Monday, November 7, 2016

Getting Ready to Go!

Odometer:  53512
Trip Meter 248 miles

A few facts about the weather in our hometown.  Port Orford has had an average rainfall of 117.9 inches, which is 201% more than the average nationwide.  Most of this rainfall happens in the months of October through May.  June through September are typically sunny and dry.  
This October has been exceptionally wet.  We usually expect around 5" of rain in October- this year NOAA has recorded over 17" of rain for our fair city.
I share this not because we hate fall and winter here, I mention it because it really impacted our plans for maintenance and improvements to our home on wheels.

On the up-side, the Pacific storms did give us some great surf viewing down at the port.

One of the projects that we wanted to get accomplished was to find out why our main power awning would only deploy a few inches before it would jam up, and threaten not to re-stow itself.  The project got bigger when we discovered that the awning fabric was all crunchy and tearing in some strategic places.  Thanks to YouTube, and several internet forums, Joan and I decided that with a little help we could disassemble and reassemble the awning ourselves.  We measured the old fabric and got online with Tough Tops to order a new one, then, between major rain events, we started the disassembly.

Taking Awning motor out
We removed the motor from the end of the awning tube
Old awning hanging down before removal
 Removed the old awning fabric...
Awning motor unit with loose screw

When we removed the motor from the end of the roller tube we found a loose screw that was the reason for the awning seizing up as the motor and tube rotate around each other.  It was easy enough to re-install the screw (and tighten up the other two remaining screws).  I used a dab of silicone caulk to ensure they didn't fall out again.

New awning fabric
The new fabric arrived and with the help of our neighbors we got it installed.  One job done and ten more to do.

The next project was to replace our aging electrical umbilical cord from the motorhome to the toad through the tow bar.

corroded 12 volt plug, Roadmaster 6 pin plug

Nothing looks amiss here does it?  Believe it or not, this old crusty plug was working flawlessly and with the new one the turn signals keep dropping out.  When we are stationary for more than a few hours I will need to dig into the socket on the car, as I suspect that is where the trouble lies.

One last project was to install our wifi antenna on the motorhome.
tools on roof
Wifi Ranger 'Sky' mounted to roof Side overhead cabinet in motorhome

We elected to remove the old CB radio antenna which we have never used, and to use that existing hole in the roof to pass the Cat 5 cable through to the overhead cabinet where the TV/DVD equipment lives.  Well, apparently, the CB antenna was put on with the roof during manufacture,  because the nut holding it in place was above the carpeted ceiling above the driver's seat.  To get the nut loose I had to pull down the  ceiling covering (I call it "carpet") in one of the adjacent cabinets [middle picture] and then use a 4" hole saw on the 1/8" plywood ceiling to get a "hand hole" to the area above the ceiling.  I could just barely reach the nut with a box-end wrench to get it off.  The rest of the install went fairly well.  I sealed the wifi antenna and cable penetration with Sika construction caulk.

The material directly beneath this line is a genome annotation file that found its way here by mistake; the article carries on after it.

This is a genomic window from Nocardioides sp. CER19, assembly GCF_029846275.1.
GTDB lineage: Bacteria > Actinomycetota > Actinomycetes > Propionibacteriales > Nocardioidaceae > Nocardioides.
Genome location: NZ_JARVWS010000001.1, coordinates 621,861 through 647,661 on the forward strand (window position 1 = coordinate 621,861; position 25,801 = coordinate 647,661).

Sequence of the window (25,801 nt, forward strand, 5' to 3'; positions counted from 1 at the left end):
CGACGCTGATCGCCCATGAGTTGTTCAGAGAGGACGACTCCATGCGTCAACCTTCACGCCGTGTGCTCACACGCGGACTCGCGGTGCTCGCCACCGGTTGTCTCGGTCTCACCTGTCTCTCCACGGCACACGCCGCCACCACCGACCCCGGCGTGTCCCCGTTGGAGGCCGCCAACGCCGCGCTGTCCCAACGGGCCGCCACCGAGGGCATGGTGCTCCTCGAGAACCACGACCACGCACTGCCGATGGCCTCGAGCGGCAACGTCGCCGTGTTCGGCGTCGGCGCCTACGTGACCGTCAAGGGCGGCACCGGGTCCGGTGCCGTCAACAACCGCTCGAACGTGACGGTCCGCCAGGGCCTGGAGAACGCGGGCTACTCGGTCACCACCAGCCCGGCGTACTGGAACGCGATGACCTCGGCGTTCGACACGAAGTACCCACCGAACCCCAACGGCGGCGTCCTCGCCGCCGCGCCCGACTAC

A little Dan Tack aerosol contact cement fixed the 'carpet' back to the ceiling covering my 4" hole beautifully.  The cable runs inside the coach through the cabinets over the windshield and down the passenger side to our dining table, where we installed the Mini router, and plugged it into an adjacent 110V outlet.

Next we turned our attention to the care and feeding of the kitty cat that powers our rolling home.  Our Cat 330hp turbo-diesel takes a whopping 19 quarts of oil with each oil and filter change- and it's time to do that now-
Jeff doing oil change

Three more quarts and another filter change and the Onan Quiet Diesel genset is good to go for another 6 months too.  It's a good time to crawl underneath from one end to the other to look things over and hit each Zerk fitting with some grease.

Rear bedroomCatapillar fan bearing, Catapillar 3126E fan and belt

 The final bearing that needs to be greased is only accessible by taking the bed completely apart and lifting the steel covers underneath.  This is the infamous fan bearing, which often gets overlooked

There are more projects, but they will have to wait, because it is now time to winterize the house and finish loading the bus.

house drain

This summer we added water and waste lines out to our motorhome pad and when we did, we also incorporated drain valves into all the major plumbing lines in the house, that allow us to very quickly and easily shut off the water to the house, and drain all the hot and cold water lines both in the house and out to the yard hydrants.

I still have to manually drain the water heater with a garden hose and then crawl under the house to open up the low-point drain valves.  The valve shown in the photo to the right, has polyester mesh over it to keep insects from crawling in the open valve and nesting.  The red flagging tape alerts that the valve is still open and must be closed before restoring water to the house.

Then finally...

motorhome and car

Almost before we knew it- we had done it again- we were ready to go.  Let's get on with the winter of 2016/17 !

Your Traveling Friends,

Jeff and Joan

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